Forever Young is a suitably ironic title for a book about growing inexorably away from our earlier selves. Its cover image of an old tree, gnarled and blasted sideways by prevailing winds, suggests as much: actually we are forever ageing, leaning into the future, shedding the days like leaves.
And there is a distinctly autumnal air to this, the fifth and penultimate novel of what has become known as the Glenroy sequence (while each title can be read as a stand-alone fiction, there is a cumulative gain to those familiar with its full sprawl). Where a work such as The Art of the Engine Driver – in terms of publication date and internal chronology, the first of the series – often seemed to view the past with a dark, honeyed nostalgia, Forever Young’s retrospections have a more bitter taste.
What has not changed is Carroll’s tendency to locate his narratives at points where the personal and the political intersect. The time is 1977, and Australia is still reeling from the drama of the Dismissal. Whitlam is headed into his last federal election wearing (as Rita, mother of our central character Michael, puts it) “going away eyes”. That brief window of optimism and radical social change is set to harden into something more adult, certainly, but also less generous. The smeary idealism of the young baby boomers is set to give way to the brute calculus of the neoliberal age.
Michael, whom we first met as a young boy growing up in Glenroy, in Melbourne’s suburban hinterland, is now in his early 30s – the cusp of middle age. He meets the larger national moment with melancholy resignation, putting away childish things – a beloved guitar, the band he used to play it in, a longstanding “casual” girlfriend – and ponders a sojourn overseas.
Yet one of these decisions is best regarded as Michael’s last act of immaturity, an unconscious admission that he has long had “a lock on his heart” he has zealously guarded since childhood. Dumping his girlfriend, Mandy, does not go as planned: she is broken by the news, and too late he realises feelings for her, after all.
This is the sad knowledge he carries through Melbourne’s streets, haunting the sites of youthful happiness: a lap of defeat that brings him back into contact with Peter, a close friend from his student days who went to Canberra and became a political fixer with a whiff of brimstone about him. One strand of the novel follows Peter’s efforts to plant a false story about Whitlam with a fading female journalist. It does the job, but has a tragic side effect, the fallout of which envelops each of the novel’s characters.
Carroll has a twitch for narrative coincidence that he fully indulges here. And yet his touch is so feather-light that such instances rarely feel contrived. In his wonderful, glancing portrait of two friends grown in different directions, the author reminds us of our ongoing entanglement as social particles.
So it is that the novel can range as far as Italy, where an ageing Australian artist, a solitary exile of the Angry Penguins era, happens across Rita, Michael’s mother, travelling on a package tour, and is reminded of the portrait he once painted of her husband’s aunt, an elderly eccentric who lived in a tent on the city’s outskirts (and the subject of another novel in the sequence).
A twitch upon the thread, in other words, and the characters are returned to the city that grew up around them and formed them as it did so. As a psychogeographer of postwar Melbourne, Carroll is always fascinating. He has a way of embedding living stories in the fabric of the city and then binding them together. This braiding of culture, nature and built environment lends the growing metropolis warm character, while making his human subjects part of a larger web of urban relation. We are, Carroll implies over and over, greater than the sum of our individual parts.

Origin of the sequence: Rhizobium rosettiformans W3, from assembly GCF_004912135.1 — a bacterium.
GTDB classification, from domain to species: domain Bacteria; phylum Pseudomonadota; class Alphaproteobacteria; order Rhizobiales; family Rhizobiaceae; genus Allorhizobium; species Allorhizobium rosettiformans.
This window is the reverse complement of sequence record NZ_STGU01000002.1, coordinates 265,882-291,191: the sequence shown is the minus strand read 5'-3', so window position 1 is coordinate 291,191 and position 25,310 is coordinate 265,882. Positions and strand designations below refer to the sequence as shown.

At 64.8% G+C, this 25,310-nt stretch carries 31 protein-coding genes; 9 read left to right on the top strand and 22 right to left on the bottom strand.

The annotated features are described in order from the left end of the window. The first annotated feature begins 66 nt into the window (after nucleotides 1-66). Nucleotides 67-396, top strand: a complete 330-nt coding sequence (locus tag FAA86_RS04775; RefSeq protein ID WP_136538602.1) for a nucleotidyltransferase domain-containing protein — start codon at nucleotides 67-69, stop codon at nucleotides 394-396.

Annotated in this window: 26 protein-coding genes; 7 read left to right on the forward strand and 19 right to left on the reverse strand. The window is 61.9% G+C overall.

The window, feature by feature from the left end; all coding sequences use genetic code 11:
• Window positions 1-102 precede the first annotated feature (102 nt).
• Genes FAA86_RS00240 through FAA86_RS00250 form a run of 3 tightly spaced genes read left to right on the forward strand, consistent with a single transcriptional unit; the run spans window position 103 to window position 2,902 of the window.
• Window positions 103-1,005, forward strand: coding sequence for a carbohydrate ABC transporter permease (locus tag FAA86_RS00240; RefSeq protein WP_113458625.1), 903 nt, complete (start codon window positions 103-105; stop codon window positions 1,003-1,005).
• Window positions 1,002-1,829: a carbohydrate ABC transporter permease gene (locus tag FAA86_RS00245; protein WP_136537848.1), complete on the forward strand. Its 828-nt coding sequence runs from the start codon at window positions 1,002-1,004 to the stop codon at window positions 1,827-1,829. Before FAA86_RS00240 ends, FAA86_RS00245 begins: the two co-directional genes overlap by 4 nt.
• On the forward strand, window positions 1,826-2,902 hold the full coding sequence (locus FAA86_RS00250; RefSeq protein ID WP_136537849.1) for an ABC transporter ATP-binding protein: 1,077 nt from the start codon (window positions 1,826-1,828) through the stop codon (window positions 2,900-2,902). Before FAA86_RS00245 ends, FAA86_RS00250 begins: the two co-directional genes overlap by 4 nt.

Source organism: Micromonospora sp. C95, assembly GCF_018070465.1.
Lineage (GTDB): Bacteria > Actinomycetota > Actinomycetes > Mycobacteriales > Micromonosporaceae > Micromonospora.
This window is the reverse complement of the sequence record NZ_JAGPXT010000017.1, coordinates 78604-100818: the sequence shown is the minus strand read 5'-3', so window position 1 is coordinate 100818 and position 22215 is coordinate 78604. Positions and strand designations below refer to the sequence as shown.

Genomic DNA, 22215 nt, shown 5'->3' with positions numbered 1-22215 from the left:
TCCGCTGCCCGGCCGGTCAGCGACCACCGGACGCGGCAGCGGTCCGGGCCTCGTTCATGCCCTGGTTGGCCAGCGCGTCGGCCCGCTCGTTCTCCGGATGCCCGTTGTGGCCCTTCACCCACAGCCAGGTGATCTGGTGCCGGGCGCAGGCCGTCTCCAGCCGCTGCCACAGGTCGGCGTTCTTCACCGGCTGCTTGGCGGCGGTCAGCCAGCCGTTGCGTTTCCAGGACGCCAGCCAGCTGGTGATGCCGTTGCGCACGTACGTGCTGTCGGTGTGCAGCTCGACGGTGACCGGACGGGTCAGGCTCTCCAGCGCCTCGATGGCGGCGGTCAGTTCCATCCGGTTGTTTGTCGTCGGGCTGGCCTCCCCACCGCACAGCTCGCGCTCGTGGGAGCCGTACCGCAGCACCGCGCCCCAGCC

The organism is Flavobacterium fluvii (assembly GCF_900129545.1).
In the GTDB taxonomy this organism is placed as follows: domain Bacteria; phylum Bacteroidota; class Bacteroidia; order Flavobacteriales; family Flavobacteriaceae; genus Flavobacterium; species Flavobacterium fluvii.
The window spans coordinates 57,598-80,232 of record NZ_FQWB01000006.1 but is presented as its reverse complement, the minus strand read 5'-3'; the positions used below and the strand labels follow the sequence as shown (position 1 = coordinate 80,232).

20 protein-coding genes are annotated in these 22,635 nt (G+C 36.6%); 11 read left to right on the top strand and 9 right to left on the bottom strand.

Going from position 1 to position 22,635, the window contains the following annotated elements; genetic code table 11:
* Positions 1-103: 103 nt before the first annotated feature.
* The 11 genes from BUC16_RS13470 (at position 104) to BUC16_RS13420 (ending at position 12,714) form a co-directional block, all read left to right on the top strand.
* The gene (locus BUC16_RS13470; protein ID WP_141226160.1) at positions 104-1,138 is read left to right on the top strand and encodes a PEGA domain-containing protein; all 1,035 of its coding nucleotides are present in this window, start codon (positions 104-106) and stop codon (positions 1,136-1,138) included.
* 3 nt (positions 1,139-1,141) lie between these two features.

Carroll shares with fellow Australian writers Ashley Hay and Joan London the ability to manufacture drama from the frailest incident. And like them he grants such events a peculiar quality – for lack of a better word, call it grace – through his attention. His sentences can be so lovely that they threaten to bypass the minor moments of loss and regret they describe. When the painter Art is gifted a small package of gum leaves and throws them on the fire in his Italian studio, he is transported to the country he left decades before:
The smell of the leaves conjured up a place and time, and with that came an aching desire he chose to call nostalgia. But what if that wasn’t it? Or, rather, what if the feeling needs to be redefined. And is nostalgia not so much a longing for a place or time as a longing for youth itself? Home merely the place where youth is played out, and where, on that inevitable day of departure, it is left. All destined to be consigned to the distant past.
“Until,” he concludes, “somebody uncorks the magic potion that brings it all back.” For Art, that potion is painting. For years he has rendered on canvas images of those early years in Melbourne, “re-creating the sunken city” of his youth, “so that if it were ever to be rebuilt as it was, it could all be done from his paintings.”
When we last glimpse Michael, he is also installed in an old-world garret. His desk is prepared for the writing of stories that will do something similar to Art – something like the Glenroy sequence, perhaps.
It is here, in the closing moments of the novel, that Carroll finally merges with his fictional creation. Hasn’t he, too, been engaged over 15 years and five novels with excavating the sunken city of youth? Is the artist, like some lesser deity, not a creator of worlds? A god of small things? AF
HarperCollins, 352pp, $29.99
This article was first published in the print edition of The Saturday Paper on Jun 13, 2015 as "Steven Carroll, Forever Young".
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